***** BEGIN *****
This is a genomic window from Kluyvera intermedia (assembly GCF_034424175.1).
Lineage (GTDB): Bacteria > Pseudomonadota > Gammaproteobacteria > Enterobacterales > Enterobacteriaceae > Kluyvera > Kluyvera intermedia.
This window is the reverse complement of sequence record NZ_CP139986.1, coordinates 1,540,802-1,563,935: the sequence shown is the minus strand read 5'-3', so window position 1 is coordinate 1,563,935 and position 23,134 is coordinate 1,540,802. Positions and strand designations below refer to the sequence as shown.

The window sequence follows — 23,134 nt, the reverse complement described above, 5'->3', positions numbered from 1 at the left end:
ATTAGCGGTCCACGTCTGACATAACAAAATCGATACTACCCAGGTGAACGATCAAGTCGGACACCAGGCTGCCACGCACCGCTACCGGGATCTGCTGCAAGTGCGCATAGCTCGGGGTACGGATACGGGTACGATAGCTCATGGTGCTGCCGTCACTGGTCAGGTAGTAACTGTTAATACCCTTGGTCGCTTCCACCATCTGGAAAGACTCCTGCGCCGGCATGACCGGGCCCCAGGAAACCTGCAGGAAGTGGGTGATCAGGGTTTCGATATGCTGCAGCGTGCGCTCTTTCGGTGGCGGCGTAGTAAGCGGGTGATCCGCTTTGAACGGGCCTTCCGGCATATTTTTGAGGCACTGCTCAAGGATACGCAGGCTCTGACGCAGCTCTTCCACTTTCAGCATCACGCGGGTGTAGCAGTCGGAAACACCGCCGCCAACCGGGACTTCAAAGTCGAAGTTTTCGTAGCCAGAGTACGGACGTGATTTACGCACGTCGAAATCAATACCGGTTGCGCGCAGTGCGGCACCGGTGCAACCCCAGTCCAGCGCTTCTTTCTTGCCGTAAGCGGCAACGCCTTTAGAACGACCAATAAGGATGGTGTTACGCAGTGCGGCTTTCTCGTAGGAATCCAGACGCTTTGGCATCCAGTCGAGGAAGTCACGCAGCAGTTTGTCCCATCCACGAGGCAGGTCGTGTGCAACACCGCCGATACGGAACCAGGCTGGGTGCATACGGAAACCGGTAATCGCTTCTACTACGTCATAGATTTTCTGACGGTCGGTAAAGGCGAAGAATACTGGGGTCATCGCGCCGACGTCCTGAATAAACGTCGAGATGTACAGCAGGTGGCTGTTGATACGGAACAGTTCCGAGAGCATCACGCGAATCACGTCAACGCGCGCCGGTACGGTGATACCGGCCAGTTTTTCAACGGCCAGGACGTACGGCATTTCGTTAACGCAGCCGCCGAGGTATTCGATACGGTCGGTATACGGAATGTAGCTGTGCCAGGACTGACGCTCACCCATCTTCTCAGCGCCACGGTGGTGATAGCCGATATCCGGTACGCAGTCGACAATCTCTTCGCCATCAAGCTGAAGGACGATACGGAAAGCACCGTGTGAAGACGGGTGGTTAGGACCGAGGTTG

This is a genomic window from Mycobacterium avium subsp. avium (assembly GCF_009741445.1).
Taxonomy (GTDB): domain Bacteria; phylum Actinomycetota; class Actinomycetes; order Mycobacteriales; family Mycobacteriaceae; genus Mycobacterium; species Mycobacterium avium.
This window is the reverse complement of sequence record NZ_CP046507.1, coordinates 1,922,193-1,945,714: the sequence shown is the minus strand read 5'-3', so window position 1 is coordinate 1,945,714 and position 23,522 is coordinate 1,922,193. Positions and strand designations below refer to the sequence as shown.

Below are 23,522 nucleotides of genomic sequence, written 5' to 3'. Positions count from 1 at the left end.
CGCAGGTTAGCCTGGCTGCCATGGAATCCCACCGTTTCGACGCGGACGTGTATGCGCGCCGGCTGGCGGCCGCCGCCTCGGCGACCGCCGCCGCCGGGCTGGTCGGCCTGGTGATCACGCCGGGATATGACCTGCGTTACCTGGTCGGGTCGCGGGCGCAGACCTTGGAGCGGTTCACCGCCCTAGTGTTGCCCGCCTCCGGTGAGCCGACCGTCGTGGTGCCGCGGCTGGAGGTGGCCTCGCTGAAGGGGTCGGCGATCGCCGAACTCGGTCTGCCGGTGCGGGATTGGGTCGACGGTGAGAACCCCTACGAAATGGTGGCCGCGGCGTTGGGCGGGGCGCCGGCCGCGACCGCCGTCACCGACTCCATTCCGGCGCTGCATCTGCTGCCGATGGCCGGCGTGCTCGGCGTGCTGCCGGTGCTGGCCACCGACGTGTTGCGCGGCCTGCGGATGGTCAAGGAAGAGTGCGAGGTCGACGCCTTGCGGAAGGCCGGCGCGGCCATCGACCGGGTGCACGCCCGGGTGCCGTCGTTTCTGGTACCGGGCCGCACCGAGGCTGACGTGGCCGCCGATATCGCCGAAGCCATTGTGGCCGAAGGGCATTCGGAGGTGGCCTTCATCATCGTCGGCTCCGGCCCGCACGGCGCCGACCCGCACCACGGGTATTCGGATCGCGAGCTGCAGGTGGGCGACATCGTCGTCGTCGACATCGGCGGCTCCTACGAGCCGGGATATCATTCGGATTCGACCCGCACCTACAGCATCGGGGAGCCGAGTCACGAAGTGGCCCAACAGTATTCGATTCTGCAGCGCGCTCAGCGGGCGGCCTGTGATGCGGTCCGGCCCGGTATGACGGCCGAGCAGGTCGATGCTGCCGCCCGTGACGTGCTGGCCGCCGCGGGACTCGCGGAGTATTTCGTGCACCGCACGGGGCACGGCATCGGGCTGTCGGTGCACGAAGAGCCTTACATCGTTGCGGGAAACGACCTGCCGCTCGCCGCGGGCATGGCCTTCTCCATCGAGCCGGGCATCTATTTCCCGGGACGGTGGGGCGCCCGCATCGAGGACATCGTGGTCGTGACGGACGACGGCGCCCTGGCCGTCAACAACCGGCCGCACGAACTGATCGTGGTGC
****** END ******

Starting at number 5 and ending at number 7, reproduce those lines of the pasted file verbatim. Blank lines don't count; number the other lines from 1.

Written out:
ATTAGCGGTCCACGTCTGACATAACAAAATCGATACTACCCAGGTGAACGATCAAGTCGGACACCAGGCTGCCACGCACCGCTACCGGGATCTGCTGCAAGTGCGCATAGCTCGGGGTACGGATACGGGTACGATAGCTCATGGTGCTGCCGTCACTGGTCAGGTAGTAACTGTTAATACCCTTGGTCGCTTCCACCATCTGGAAAGACTCCTGCGCCGGCATGACCGGGCCCCAGGAAACCTGCAGGAAGTGGGTGATCAGGGTTTCGATATGCTGCAGCGTGCGCTCTTTCGGTGGCGGCGTAGTAAGCGGGTGATCCGCTTTGAACGGGCCTTCCGGCATATTTTTGAGGCACTGCTCAAGGATACGCAGGCTCTGACGCAGCTCTTCCACTTTCAGCATCACGCGGGTGTAGCAGTCGGAAACACCGCCGCCAACCGGGACTTCAAAGTCGAAGTTTTCGTAGCCAGAGTACGGACGTGATTTACGCACGTCGAAATCAATACCGGTTGCGCGCAGTGCGGCACCGGTGCAACCCCAGTCCAGCGCTTCTTTCTTGCCGTAAGCGGCAACGCCTTTAGAACGACCAATAAGGATGGTGTTACGCAGTGCGGCTTTCTCGTAGGAATCCAGACGCTTTGGCATCCAGTCGAGGAAGTCACGCAGCAGTTTGTCCCATCCACGAGGCAGGTCGTGTGCAACACCGCCGATACGGAACCAGGCTGGGTGCATACGGAAACCGGTAATCGCTTCTACTACGTCATAGATTTTCTGACGGTCGGTAAAGGCGAAGAATACTGGGGTCATCGCGCCGACGTCCTGAATAAACGTCGAGATGTACAGCAGGTGGCTGTTGATACGGAACAGTTCCGAGAGCATCACGCGAATCACGTCAACGCGCGCCGGTACGGTGATACCGGCCAGTTTTTCAACGGCCAGGACGTACGGCATTTCGTTAACGCAGCCGCCGAGGTATTCGATACGGTCGGTATACGGAATGTAGCTGTGCCAGGACTGACGCTCACCCATCTTCTCAGCGCCACGGTGGTGATAGCCGATATCCGGTACGCAGTCGACAATCTCTTCGCCATCAAGCTGAAGGACGATACGGAAAGCACCGTGTGAAGACGGGTGGTTAGGACCGAGGTTG

This is a genomic window from Mycobacterium avium subsp. avium (assembly GCF_009741445.1).
Taxonomy (GTDB): domain Bacteria; phylum Actinomycetota; class Actinomycetes; order Mycobacteriales; family Mycobacteriaceae; genus Mycobacterium; species Mycobacterium avium.